For the first time in a decade, someone other than Benjamin Netanyahu will be asked to form a government in Israel.
The 70-year-old prime minister has called two elections this year, has twice been given the chance by the president to put together a ruling coalition, and has twice failed.
President Reuven Rivlin will on Wednesday turn to Netanyahu's centrist rival Benny Gantz, leaving Netanyahu even more vulnerable in his fight for political survival.
But although he has failed, Gantz - a former general and political novice - also has no clear path to success.
Here are some of the possible scenarios, including even a third parliamentary election in less than a year, after two inconclusive elections in April and September.
Why is Israeli Politics in deadlock?
Shortly after the September 17 election ended in stalemate, Rivlin gave Netanyahu 28 days to put together a governing coalition.
During that period, which expires on Wednesday, Israel's longest-serving prime minister persuaded only 55 of parliament's 120 members, including his traditional far-right and ultra-Orthodox Jewish allies, to join his right-wing Likud Party in a government.
Having fallen six seats short of a ruling majority, Netanyahu "returned" his mandate to the president, and a spokesman for Rivlin said Gantz would now get his chance.
One way out of the stalemate would be for the two largest parties, Likud and Gantz's new Blue and White party, to form a "national unity" government.
Early talks centred on the possibility of a rotating premiership but led nowhere. Gantz, a former armed forces chief, refused to join a government led by Netanyahu, citing looming indictments against the prime minister in three corruption cases in which Netanyahu has denied any wrongdoing.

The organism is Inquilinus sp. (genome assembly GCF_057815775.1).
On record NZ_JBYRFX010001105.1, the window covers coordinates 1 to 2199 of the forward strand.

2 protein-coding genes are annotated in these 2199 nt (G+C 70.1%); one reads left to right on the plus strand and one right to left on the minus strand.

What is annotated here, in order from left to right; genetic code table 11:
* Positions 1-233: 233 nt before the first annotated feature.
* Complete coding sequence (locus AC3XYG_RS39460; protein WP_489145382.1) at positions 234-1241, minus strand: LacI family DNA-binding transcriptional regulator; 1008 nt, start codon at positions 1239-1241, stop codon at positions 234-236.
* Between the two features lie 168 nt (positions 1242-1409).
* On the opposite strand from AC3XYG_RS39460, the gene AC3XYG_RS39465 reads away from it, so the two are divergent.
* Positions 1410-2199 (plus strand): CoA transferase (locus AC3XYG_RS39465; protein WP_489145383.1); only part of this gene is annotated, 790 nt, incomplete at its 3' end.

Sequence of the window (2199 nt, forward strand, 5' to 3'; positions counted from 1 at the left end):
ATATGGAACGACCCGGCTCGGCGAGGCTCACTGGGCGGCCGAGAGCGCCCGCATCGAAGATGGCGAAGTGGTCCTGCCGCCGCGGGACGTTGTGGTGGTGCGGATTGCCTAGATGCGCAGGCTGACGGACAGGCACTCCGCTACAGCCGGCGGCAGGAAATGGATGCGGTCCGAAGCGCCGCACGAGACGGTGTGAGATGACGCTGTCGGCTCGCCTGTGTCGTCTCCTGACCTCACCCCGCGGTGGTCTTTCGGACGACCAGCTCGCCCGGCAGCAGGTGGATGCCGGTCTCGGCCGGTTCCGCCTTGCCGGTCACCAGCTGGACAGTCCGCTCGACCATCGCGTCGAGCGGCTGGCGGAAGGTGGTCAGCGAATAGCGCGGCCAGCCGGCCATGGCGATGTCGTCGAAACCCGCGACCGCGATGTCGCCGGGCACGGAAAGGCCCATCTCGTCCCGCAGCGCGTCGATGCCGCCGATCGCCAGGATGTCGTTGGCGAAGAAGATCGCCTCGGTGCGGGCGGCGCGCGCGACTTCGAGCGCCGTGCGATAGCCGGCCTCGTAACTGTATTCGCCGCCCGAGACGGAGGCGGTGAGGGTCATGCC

Gantz also said he wants a "liberal" government, shorthand for one that does not include Netanyahu's religious partners.
Has this happened before?
The last time anyone other than Netanyahu was asked to form a government in Israel was in 2008 when Tzipi Livni, of the now-defunct Kadima party, was given the chance and failed.
That led to an election in 2009 which was won by Netanyahu. Livni never returned to front-line politics, a precedent that is not lost on Netanyahu.
What happens next?
After receiving the formal nomination from Rivlin on Wednesday, Gantz will have 28 days to build a coalition. As things stand now, he has the endorsement of 54 lawmakers, seven short of a parliamentary majority.
But 10 of the those 54 legislators belong to a four-party Arab alliance. No party drawn from Israel's 21% Arab minority has ever been invited to join an Israeli government or has sought to serve in one.
Without a deal with Netanyahu, Gantz could seek to form a minority government, with Arab lawmakers' backing from the sidelines. But that is a big political risk in a country where Arab citizens' loyalty has been hotly debated.
Arab lawmakers would be likely to face criticism from within their own community for propping up an Israeli government's policies towards what many regard as their fellow Palestinians in the West Bank and Gaza.
And if Gantz also comes up short?
A three-week period would ensue in which 61 lawmakers can ask the president to assign the coalition-building task to any legislator - Netanyahu, Gantz or another. If no such request is made in that time, parliament dissolves itself and an election is called - political pundits say March 17 is a possible date.
That could give Netanyahu another chance at the ballot box, barring a Likud rebellion against him.
What about Netanyahu's Legal troubles?
The deck could be reshuffled once Attorney-General Avichai Mandelblit announces whether he will follow through with his plan to indict Netanyahu in three graft investigations. His final decision is widely expected by the end of the year.
Netanyahu faces no legal requirement to leave government if indicted, but criminal charges against him - and their degree of severity - could further weaken him politically.
Netanyahu could face fraud and breach of trust charges in all three cases, and bribery charges in one.
Are there any wildcards?
Avigdor Lieberman, a former Netanyahu ally and ex-defence minister, heads the ultranationalist Yisrael Beitenu which won eight parliamentary seats in last month's election. He has remained on the fence so far, citing policy differences with Likud's ultra-Orthodox backers and Blue and White's left-wing allies.
He effectively prevented Netanyahu from building a ruling coalition after this year's first election, boosted his standing in the second and could be a kingmaker in the third.